News of complaints filed against bishops signing the 2012 ACI friend of the court brief were made public on conservative blogs. The ENS story on this break in confidentiality is here:
In one instance, the complaint apparently concerns the fact that seven bishops endorsed an amicus curiae or “friend of the court” brief prepared by the Anglican Communion Institute, Inc. in the pending appeal of a court ruling involving the Diocese of Fort Worth and the bishop, clergy and laity who broke away from that diocese in November 2008.
Tarrant County District Court Judge John Chupp said that because he found that the Episcopal Church’s governance is hierarchical in nature “the court follows Texas precedent governing hierarchical church property disputes, which holds that in the event of a dispute among its members, a constituent part of a hierarchical church consists of those individuals remaining loyal to the hierarchical church body.”
Those named in the Fort Worth complaint are retired Diocese of Texas Bishop Maurice M. Benitez, retired Diocese of Central Florida Bishop John W. Howe, Diocese of Dallas Bishop Suffragan Paul E. Lambert, Diocese of Albany Bishop William H. Love, Diocese of Western Louisiana Bishop D. Bruce MacPherson, Diocese of Springfield Bishop Daniel H. Martins, and Diocese of Dallas Bishop James M. Stanton.
The Episcopal Church and bishops who signed the 2012 brief subsequently entered into a conciliation accord. One of the bishops, Dan Martins, who signed the brief and entered into the conciliation accord wrote in reaction to the public announcement of the accord, “We feel manipulated and victimized. We are nowhere near happy about this outcome, even though we stand by our decision to accept the Accord.”
He then went on to write that in the Conciliation Accord
- We reaffirmed our belief in the assertions of our amicus brief. We continue to believe that the polity of the Episcopal Church as characterized by the 2009 Bishops’ Statement on Polity is true and correct….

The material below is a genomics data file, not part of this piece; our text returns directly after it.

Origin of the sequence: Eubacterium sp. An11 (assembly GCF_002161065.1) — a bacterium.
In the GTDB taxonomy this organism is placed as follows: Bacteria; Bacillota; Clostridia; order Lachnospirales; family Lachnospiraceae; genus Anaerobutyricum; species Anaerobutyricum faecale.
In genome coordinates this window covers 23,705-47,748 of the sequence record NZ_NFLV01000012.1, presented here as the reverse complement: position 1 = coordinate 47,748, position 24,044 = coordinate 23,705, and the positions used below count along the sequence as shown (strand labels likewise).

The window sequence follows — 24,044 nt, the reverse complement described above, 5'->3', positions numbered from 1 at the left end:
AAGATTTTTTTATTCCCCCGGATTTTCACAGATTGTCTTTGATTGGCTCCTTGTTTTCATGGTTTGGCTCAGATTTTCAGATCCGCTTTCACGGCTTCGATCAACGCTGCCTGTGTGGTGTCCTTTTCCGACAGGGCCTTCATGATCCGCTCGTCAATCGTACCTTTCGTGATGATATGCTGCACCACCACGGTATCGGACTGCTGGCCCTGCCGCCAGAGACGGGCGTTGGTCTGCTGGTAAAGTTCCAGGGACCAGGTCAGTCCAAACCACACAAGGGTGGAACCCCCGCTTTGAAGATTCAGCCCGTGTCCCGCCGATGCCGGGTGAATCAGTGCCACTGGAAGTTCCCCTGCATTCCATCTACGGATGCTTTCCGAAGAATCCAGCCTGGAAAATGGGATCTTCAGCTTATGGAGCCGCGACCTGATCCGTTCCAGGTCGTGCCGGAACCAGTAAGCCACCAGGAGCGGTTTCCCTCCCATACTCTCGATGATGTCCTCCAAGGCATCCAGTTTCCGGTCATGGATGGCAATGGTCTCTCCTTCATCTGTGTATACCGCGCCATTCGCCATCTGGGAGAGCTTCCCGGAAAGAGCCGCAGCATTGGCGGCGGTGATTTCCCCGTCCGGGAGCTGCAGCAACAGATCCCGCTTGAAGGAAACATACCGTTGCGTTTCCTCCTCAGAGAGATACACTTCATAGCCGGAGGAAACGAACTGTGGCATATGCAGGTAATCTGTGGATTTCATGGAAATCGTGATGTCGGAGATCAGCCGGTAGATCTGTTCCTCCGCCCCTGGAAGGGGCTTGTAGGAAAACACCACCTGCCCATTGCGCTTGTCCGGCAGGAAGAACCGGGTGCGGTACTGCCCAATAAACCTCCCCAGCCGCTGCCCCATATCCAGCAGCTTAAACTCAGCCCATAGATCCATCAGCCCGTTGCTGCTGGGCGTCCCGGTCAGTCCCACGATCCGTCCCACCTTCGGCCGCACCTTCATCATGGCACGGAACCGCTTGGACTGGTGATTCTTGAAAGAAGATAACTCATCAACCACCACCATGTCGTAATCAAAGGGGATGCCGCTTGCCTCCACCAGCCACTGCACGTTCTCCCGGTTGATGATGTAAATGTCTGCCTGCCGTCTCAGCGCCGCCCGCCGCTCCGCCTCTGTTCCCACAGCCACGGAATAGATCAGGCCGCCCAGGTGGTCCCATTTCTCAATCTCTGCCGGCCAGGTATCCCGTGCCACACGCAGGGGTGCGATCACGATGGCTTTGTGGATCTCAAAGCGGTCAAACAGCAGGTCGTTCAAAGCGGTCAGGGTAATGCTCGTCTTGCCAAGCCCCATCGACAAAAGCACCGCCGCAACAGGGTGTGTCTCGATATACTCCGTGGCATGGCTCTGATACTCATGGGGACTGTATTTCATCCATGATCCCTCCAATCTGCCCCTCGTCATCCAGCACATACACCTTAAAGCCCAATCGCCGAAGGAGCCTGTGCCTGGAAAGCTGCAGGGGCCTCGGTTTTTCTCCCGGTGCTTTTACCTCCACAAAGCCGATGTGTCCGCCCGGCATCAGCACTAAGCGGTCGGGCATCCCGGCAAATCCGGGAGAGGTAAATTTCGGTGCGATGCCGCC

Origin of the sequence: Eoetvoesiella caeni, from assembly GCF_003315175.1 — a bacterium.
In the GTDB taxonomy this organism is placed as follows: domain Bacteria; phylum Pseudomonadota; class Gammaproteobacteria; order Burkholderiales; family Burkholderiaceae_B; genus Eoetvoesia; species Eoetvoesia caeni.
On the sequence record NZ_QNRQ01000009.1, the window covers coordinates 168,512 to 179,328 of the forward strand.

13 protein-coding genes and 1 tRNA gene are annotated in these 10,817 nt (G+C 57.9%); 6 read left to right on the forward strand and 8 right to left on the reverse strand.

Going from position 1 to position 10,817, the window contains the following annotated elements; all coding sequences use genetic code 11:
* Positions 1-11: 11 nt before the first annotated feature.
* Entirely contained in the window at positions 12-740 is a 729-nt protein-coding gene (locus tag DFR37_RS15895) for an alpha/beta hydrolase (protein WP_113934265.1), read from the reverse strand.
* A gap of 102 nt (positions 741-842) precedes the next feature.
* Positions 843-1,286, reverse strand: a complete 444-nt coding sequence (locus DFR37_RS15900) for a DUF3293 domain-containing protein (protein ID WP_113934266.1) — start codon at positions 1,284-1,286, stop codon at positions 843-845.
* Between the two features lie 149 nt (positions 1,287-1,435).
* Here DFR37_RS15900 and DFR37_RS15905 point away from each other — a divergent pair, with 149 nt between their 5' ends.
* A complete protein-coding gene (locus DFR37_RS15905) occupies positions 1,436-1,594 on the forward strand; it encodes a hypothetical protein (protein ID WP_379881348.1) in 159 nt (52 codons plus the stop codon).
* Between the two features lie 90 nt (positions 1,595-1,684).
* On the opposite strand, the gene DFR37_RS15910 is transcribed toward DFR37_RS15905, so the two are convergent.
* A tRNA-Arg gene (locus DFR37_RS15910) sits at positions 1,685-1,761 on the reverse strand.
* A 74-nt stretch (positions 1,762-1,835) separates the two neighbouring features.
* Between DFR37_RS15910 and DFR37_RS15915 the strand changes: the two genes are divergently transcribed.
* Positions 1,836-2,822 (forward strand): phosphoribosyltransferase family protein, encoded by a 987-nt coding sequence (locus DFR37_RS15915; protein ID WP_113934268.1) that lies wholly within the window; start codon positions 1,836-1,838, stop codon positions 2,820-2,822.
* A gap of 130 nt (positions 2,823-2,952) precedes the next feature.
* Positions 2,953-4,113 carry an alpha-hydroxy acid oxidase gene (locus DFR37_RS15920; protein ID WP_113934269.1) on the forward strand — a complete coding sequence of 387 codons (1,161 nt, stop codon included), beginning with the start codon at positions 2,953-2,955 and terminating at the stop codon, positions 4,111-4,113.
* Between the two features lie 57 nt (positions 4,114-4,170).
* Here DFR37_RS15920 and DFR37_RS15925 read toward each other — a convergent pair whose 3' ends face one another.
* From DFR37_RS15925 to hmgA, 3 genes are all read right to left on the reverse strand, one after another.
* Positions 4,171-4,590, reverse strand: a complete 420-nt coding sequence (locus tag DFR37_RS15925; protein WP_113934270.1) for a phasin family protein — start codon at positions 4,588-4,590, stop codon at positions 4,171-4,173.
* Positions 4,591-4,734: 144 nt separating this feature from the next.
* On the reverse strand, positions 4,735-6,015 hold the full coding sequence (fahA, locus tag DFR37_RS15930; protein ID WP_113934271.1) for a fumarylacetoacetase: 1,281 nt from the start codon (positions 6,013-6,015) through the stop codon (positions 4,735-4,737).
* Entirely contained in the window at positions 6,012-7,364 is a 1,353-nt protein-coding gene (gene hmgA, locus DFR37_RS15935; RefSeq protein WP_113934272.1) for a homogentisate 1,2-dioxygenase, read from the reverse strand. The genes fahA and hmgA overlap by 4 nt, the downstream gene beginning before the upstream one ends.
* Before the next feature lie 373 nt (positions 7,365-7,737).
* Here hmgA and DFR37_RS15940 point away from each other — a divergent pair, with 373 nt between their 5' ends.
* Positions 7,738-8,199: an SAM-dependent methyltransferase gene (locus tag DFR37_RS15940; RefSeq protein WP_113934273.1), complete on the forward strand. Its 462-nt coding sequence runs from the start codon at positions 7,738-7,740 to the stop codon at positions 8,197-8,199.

That 2009 Bishops’ Statement on Polity is written by ACI. It concludes,
The Episcopal Church consists of autonomous, but interdependent, dioceses not subject to any metropolitical power or hierarchical control. The Ecclesiastical Authorities in our dioceses are the Bishops and Standing Committees; no one else may act in or speak on behalf of the dioceses or of The Episcopal Church within the dioceses.
During his consent process then bishop-elect Martins did not answer the question of whether he believed dioceses could leave the Episcopal Church. Instead, he wrote:
Let me conclude by reiterating my intention to make my vows when I am consecrated a bishop without crossing my fingers, either physically or mentally. I will neither attempt to lead, nor cooperate with anyone else’s effort, in taking the Diocese of Springfield out of the Episcopal Church. In fact, I will oppose any such effort.
These are the questions that bishop-elect Sumner should be asked:
- Do you believe that as diocesan you would have the authority to remove the Diocese of Dallas from the Episcopal Church? The question is not whether you promise never to lead your diocese out of church.
- Do you believe that it would be a violation of the First Amendment for courts to inquire into whether the Episcopal Church is a hierarchical organization? In other words, do you concur with the 2012 friend of the court brief filed by the bishop suffragan of Dallas, the retired bishop diocesan of Dallas and other Communion Partner bishops in the Fort Worth case?
- Do you concur with Martins’ reaffirmation of the 2009 statement?
- Whether or not you oppose their action, do you agree with Bishop Iker and his followers in Fort Worth that they can leave the Episcopal Church and take the assets of the church with them?
Bishops and Standing Committees ought to ask bishop-elect Sumner these questions before they consider consent to his ordination and consecration. We have seen in South Carolina what happens when a bishop’s actions answer these questions only after consecration.
John B. Chilton is an economist and occasional contributor to Episcopal Café